Republished from Issue 4 Volume 4

Oregon is known as a green state; we like trees an almost indecent amount, and there seems to be vegan stores on every corner. However, this is far from coincidental; So what keeps Oregon so green- even despite its massive logging industry?
Simply put, our comprehensive refor- estation laws. These laws are what help protect our forests, and leave Oregon green not only for us, for many gen- erations to come. Unlike other states with large timber industries, these laws make up, not a small portion, but in fact are the cornerstone of Oregon’s forest practices. Moreover, these laws remain steadfast and non-negotiable, regardless of potential economic ben- efits of a more lenient policy.
Oregon forestry law orbits the idea of replant: If you cut down a tree in Or- egon, you should be prepared to plant another one, and quickly. In fact, in some areas, owners may even be re- quired to plant double the amount of trees originally harvested.
This policy ensures future Oregonians will enjoy the same forest resources we do today. That includes wood products, healthy watersheds, recre- ational opportunities, and thriving fish and wildlife habitats. It maintains the position of timber as a renewable resource, which is an invaluable asset to not only the timber industry but to the environment. By law, a land- owner is required to begin reforesting 12 months are the harvesting began or after the harvest operation is com- plete, whichever comes first. After that, landowners have 12 months to
start reforestation, 24 months to complete planting, and 6 years to restore the foresta- tion adequately. If you’re looking for who’s responsible for this planting, look no fur- ther than our own backyard. Many of the contractors which are employed to replant these trees come from the Salem area. This reforestation is required to meet a certain density as well. Typically, 100-200 seedlings per acre will be planted, and the number varies based upon how produc- tive the site was. This is to essentially plant as much as was removed. The landowner is expected to keep control of the vegetation on their land but also to notify Oregon De- partment of Forestry should any chemicals like herbicides be used in this process. The reforestation process is complex and in depth, with intent to keep the timber in- dustry in line and to maintain the environ- ment in spite of frequent logging.
While this process has been largely ben- eficial and is beneficial in nature, it is im- portant to note that while they are adher- ing to environmentally-friendly laws, the timber industry is still an industry. This
means several things are inherently true: the landowner – typically the logging com- pany – will act within its best interests, and it will obey the law. The timber companies make no attempt to disobey these refores- tation laws, but it is important to not that the way they obey them is not always what is best for the environment. In most cases, the trees which have been harvested are replaced with the same type of tree in the same space. To understand why this is an issue, one has to look towards inherently restorative change makers such as Oregon Metro.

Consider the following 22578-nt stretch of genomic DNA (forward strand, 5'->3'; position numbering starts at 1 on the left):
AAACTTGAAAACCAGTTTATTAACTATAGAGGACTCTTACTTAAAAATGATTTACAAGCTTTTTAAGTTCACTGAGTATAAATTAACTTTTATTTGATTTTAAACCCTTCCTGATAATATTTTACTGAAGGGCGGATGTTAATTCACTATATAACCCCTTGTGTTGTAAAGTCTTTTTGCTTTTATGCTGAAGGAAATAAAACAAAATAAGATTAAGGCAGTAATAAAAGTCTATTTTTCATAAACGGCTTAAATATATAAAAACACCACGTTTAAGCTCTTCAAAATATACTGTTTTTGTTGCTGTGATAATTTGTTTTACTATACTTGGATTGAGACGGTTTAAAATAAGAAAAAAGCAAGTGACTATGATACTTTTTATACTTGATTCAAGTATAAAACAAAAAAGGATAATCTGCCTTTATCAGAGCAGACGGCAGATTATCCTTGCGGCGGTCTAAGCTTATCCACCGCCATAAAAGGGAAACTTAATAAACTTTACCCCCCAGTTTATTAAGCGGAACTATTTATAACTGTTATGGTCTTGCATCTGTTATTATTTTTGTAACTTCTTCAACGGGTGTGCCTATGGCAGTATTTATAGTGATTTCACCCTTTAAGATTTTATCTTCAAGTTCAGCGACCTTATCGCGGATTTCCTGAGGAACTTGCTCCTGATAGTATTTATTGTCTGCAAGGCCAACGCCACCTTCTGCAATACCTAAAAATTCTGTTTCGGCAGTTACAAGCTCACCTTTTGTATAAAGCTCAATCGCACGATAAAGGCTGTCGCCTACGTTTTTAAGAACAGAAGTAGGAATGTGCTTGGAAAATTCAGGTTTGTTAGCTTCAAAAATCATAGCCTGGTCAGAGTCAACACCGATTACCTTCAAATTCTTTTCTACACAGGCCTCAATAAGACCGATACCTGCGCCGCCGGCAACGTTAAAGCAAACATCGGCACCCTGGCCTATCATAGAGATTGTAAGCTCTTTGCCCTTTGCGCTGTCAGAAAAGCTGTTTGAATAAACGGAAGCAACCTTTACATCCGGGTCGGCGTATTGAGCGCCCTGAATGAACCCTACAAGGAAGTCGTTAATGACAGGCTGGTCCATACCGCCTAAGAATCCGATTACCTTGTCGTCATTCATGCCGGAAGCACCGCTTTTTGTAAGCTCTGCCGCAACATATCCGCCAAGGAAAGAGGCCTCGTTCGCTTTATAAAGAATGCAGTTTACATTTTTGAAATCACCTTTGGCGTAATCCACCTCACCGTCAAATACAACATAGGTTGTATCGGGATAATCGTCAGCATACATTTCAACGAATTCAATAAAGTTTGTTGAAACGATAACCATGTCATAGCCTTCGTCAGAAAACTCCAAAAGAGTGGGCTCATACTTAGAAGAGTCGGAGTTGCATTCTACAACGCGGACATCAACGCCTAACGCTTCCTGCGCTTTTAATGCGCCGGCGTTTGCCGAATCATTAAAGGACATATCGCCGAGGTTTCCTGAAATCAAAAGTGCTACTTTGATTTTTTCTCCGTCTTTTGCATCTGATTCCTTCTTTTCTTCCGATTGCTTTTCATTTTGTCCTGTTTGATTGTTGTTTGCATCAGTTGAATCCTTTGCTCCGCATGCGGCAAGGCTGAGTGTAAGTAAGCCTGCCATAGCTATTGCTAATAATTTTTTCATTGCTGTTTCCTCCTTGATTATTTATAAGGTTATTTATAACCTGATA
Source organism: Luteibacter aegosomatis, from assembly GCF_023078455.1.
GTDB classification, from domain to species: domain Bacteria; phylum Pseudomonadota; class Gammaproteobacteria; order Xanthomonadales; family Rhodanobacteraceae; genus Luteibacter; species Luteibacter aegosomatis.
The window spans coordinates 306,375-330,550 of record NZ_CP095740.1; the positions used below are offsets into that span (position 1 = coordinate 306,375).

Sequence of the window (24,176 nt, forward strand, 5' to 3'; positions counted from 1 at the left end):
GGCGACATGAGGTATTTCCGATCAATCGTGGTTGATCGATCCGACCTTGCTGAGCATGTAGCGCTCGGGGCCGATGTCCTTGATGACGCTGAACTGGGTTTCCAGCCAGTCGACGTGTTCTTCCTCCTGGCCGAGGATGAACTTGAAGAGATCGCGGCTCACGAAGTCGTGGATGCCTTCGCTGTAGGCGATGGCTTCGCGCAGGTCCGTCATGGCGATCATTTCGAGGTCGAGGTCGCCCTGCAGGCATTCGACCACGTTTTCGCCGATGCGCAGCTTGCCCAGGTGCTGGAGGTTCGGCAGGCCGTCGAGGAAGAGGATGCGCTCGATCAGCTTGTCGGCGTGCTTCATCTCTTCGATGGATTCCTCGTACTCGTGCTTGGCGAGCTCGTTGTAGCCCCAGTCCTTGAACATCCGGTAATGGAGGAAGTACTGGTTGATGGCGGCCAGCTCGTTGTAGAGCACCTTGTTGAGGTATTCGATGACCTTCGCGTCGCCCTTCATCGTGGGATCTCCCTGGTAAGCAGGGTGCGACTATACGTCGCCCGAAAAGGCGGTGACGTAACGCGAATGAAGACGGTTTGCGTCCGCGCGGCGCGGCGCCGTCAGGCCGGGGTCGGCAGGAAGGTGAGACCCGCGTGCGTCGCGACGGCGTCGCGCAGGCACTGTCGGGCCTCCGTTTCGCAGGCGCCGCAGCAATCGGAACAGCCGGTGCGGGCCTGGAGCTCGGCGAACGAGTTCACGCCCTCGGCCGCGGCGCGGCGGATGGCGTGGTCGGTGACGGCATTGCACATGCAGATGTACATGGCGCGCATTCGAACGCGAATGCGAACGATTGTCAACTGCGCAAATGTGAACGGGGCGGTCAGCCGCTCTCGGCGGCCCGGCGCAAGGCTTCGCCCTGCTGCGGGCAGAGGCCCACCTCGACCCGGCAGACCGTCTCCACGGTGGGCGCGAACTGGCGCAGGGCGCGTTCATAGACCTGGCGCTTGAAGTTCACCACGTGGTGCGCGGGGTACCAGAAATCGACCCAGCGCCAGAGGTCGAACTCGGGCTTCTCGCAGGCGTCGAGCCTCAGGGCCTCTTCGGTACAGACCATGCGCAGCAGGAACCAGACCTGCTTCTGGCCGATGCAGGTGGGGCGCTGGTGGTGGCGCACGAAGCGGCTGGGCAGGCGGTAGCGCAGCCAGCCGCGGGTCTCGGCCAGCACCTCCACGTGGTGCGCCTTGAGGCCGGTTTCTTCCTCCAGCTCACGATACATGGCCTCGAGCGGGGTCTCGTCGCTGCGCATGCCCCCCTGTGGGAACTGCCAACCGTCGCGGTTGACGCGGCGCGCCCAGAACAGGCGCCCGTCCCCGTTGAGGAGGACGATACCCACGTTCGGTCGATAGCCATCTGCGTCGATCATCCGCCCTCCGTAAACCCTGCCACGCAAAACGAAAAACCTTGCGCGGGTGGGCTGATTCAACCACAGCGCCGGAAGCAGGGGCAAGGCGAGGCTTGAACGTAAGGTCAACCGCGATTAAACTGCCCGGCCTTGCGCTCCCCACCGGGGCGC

Because the reforestation laws apply al- most exclusively to timber companies, re- gional governments such as Oregon Metro act without any imposition. This does not given them leeway to avoid reforestation; in actuality, it is the exact opposite. Metro buys land and focus upon not reforesta- tion but restoration – a small but impor- tant distinction to make. Restoration equates to a focus upon all aspects of the environment, not just the trees. This in- volves the removal of invasive species and
the promotion of native plant popula- tions and native species such that the environnement returns to its self-suf- ficiency. They start with very young, small plants. After an abundance of preparatory work on the land, Metro plants the young seedlings and they continue to maintain the land until they are able to grow fully – constitut- ing around 3-5 years of maintenance. Unlike the requirements set for re- forestation, Metro plants around 400 trees per acre for restoration, and ac- cording to a representative we spoke to, they typically see between 75-90% success for the growth of these trees.
The garrish difference be- tween reforestation and restoration is that the timber industry is held to a basic survival standard, and Metro expands for past that to promote biodiversity and restore lands to the natural environment which can grow and sustain itself outside human in- tervention. For all extents and pur- poses, the timber industry is using these reforestation policies to restock their product consistently. The posi- tive effects of reforestation and these laws shouldn’t be discounted, how- ever. Oregon has seen much progres- sion in lawmaking and sustainable forestry. It is important to acknowl- edge all the facts before asking your- self a few questions: What motivates logging companies to replant their trees? What benefits does reforesta- tion have? And finally, although these reforestation laws are the best possi- ble legislation to be imposed upon the timber industry, is reforestation what is best for our environment?

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Hi, I'm Alec Palm! I began my service as Editor in Chief in June of 2018. Since joining the newspaper I've focused on leading the Spectator into the 21st century by creating this website and our social media presence including Instagram and Facebook. Be sure to follow me for the latest breaking news.